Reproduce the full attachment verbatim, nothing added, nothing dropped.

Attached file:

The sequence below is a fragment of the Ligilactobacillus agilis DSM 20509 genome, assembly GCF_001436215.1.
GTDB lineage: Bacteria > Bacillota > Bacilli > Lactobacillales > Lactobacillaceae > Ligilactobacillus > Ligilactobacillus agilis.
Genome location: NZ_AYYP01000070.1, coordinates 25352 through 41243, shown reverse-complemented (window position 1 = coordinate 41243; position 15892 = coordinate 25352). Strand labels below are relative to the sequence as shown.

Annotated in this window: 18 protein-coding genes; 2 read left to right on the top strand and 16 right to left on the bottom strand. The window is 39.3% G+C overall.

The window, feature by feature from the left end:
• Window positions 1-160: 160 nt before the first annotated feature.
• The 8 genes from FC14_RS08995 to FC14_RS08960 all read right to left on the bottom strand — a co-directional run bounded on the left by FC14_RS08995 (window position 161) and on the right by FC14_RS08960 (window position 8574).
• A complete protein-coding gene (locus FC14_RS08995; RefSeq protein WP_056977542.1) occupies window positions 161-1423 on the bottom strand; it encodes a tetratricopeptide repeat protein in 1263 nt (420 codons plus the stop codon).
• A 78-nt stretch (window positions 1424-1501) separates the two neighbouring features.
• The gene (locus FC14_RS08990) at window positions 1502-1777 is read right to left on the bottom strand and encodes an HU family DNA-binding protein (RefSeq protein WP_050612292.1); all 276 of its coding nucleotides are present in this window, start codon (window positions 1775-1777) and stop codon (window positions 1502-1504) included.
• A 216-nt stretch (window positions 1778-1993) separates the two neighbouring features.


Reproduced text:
The sequence below is a fragment of the Ligilactobacillus agilis DSM 20509 genome, assembly GCF_001436215.1.
GTDB lineage: Bacteria > Bacillota > Bacilli > Lactobacillales > Lactobacillaceae > Ligilactobacillus > Ligilactobacillus agilis.
Genome location: NZ_AYYP01000070.1, coordinates 25352 through 41243, shown reverse-complemented (window position 1 = coordinate 41243; position 15892 = coordinate 25352). Strand labels below are relative to the sequence as shown.

Annotated in this window: 18 protein-coding genes; 2 read left to right on the top strand and 16 right to left on the bottom strand. The window is 39.3% G+C overall.

The window, feature by feature from the left end:
• Window positions 1-160: 160 nt before the first annotated feature.
• The 8 genes from FC14_RS08995 to FC14_RS08960 all read right to left on the bottom strand — a co-directional run bounded on the left by FC14_RS08995 (window position 161) and on the right by FC14_RS08960 (window position 8574).
• A complete protein-coding gene (locus FC14_RS08995; RefSeq protein WP_056977542.1) occupies window positions 161-1423 on the bottom strand; it encodes a tetratricopeptide repeat protein in 1263 nt (420 codons plus the stop codon).
• A 78-nt stretch (window positions 1424-1501) separates the two neighbouring features.
• The gene (locus FC14_RS08990) at window positions 1502-1777 is read right to left on the bottom strand and encodes an HU family DNA-binding protein (RefSeq protein WP_050612292.1); all 276 of its coding nucleotides are present in this window, start codon (window positions 1775-1777) and stop codon (window positions 1502-1504) included.
• A 216-nt stretch (window positions 1778-1993) separates the two neighbouring features.